One in every thirteen Canadian patients faces a preventable nosocomial infection or incident. 'Safer Healthcare Now' (SHN) in Canada has been focusing on six areas which can be worked well to bring beneficial effects to patients in the hospitals. The campaign team has come up with these measures working with six hundred health professionals in more than 180 hospitals in Canada.
They are 1. Arrange rapid response teams at the first sign of patient decline. 2. Carry out reliable, evidence-based care for acute myocardial infarction to prevent deaths from heart attack. 3. Prevent adverse drug events. 4. Prevent central line infections by implementing a series of evidence-based steps to improve catheter insertion and maintenance. 5. Prevent surgical site infections by taking steps before, during and after surgery to protect patients from unnecessary infections that can prolong hospital stays. 6. Prevent ventilator-associated pneumonia protecting already vulnerable patients in intensive care units (ICU) from a life-threatening infection.
In the area of cardiac arrests, 80% of deaths occur due to nurses being hesitant to call for help. To overcome this, the help group has set up early-response teams in some ICUs to support the nurses in handling such cases.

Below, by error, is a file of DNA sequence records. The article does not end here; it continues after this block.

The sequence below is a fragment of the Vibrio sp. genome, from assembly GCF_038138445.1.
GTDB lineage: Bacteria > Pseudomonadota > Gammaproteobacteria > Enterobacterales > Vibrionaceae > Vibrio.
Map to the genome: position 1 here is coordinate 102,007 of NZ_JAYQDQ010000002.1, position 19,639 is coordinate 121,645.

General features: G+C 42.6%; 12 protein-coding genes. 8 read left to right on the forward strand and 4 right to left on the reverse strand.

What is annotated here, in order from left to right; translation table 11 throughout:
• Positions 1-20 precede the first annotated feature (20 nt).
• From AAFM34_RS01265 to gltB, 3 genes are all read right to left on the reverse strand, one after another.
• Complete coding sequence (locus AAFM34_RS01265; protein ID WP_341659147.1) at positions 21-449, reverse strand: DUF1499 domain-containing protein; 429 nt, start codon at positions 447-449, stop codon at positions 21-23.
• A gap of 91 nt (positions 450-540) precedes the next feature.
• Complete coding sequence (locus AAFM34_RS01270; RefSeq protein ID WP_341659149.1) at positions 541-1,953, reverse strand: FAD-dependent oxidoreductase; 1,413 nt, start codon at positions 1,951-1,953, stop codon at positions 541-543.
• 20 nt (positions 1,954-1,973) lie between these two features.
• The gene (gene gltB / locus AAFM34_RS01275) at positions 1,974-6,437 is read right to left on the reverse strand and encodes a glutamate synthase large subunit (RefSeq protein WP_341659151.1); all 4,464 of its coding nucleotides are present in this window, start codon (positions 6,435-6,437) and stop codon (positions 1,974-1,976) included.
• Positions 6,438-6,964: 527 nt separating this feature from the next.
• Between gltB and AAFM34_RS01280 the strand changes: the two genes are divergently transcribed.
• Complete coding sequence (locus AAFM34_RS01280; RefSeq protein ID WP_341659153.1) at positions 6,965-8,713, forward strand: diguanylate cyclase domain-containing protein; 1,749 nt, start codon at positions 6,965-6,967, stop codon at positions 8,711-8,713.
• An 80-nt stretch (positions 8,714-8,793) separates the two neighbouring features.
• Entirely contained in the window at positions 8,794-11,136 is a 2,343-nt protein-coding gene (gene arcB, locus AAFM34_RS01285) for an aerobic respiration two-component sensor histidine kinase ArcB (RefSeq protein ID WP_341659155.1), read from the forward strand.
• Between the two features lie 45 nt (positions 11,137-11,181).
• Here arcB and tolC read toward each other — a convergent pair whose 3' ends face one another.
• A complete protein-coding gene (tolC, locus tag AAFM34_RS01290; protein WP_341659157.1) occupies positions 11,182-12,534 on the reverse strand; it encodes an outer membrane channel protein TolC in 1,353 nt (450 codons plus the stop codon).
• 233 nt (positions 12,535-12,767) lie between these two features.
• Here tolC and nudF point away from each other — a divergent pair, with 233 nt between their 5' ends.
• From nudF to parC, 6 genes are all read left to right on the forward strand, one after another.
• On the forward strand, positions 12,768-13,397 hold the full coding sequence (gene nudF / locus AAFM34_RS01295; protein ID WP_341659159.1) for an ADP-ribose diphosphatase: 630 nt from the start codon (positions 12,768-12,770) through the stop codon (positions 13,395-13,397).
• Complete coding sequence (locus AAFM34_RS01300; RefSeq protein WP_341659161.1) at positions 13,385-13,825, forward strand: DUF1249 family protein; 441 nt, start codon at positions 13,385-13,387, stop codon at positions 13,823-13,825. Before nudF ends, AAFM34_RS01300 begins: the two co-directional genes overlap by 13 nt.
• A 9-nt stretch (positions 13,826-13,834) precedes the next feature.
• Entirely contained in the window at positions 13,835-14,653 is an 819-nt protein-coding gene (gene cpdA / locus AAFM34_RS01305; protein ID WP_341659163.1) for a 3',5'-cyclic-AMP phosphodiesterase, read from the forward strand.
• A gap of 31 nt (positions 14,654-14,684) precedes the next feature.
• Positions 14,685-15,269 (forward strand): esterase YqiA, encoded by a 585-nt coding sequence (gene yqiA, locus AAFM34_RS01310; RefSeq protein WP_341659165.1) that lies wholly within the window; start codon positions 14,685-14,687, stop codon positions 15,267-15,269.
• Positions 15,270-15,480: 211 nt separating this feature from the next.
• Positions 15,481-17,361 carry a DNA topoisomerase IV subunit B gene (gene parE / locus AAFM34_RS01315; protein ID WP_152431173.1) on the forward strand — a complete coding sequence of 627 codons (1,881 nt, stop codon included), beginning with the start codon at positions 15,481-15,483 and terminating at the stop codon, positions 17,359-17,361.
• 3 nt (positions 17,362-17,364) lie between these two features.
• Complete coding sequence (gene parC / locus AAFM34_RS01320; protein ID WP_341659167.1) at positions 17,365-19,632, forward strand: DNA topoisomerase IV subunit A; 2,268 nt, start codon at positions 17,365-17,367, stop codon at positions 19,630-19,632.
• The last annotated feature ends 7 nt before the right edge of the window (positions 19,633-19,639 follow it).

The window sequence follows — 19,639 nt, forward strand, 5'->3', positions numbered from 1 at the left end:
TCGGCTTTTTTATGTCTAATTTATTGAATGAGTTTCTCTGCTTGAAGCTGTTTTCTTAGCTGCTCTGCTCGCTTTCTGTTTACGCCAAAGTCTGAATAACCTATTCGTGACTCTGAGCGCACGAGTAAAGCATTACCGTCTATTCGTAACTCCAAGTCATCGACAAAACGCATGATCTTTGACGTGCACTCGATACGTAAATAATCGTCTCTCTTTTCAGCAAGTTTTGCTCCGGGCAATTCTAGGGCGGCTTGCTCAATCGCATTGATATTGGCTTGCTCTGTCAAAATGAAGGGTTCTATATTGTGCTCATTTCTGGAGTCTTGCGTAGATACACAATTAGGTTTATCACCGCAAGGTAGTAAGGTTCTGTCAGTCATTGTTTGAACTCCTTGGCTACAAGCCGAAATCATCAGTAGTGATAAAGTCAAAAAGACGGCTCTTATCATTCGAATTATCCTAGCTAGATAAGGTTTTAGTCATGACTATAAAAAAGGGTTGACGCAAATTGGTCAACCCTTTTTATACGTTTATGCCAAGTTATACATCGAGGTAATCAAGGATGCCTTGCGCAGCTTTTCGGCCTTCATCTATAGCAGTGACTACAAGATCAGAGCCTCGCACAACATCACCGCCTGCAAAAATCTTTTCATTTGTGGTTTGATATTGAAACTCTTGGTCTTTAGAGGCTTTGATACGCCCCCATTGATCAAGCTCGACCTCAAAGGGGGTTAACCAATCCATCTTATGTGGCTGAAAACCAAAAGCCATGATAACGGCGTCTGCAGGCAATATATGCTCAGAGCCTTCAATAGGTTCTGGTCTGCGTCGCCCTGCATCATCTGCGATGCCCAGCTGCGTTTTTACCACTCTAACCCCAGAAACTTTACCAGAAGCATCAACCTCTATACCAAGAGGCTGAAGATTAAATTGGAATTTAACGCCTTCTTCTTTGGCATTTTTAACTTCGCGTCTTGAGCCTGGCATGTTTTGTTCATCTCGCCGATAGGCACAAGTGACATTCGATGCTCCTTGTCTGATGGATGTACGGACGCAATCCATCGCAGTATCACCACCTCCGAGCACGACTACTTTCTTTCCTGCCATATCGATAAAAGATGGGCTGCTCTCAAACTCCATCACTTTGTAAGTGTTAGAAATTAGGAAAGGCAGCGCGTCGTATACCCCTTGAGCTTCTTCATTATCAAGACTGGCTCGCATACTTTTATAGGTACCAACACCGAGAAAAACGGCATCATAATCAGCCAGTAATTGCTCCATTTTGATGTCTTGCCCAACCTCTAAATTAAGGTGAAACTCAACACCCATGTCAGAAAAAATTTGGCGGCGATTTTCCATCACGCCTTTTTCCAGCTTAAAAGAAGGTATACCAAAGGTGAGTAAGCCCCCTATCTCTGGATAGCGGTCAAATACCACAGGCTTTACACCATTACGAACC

Ventilator pneumonia is another supportive area that this group is working on. Mechanical ventilation can be an important way to support patients in the ICU but there is a risk of causing pneumonia in bed-ridden patients. To overcome this difficulty the SHN raised the head of patient's bed by thirty degrees which prevented fluid from collecting up to lungs and helped avoid pneumonia.
Medication errors were the third area that SHN looked into. Currently they are working with different groups to ensure a reliable method that permits the doctor who writes the orders to have a thorough knowledge of patient's disease history and the drugs that has been prescribed.
The subsequent step for the SHN campaign is to engage top management of hospitals and health care teams to get involved to tackle these basic problems and to spread the message to other healthcare facilities across Canada.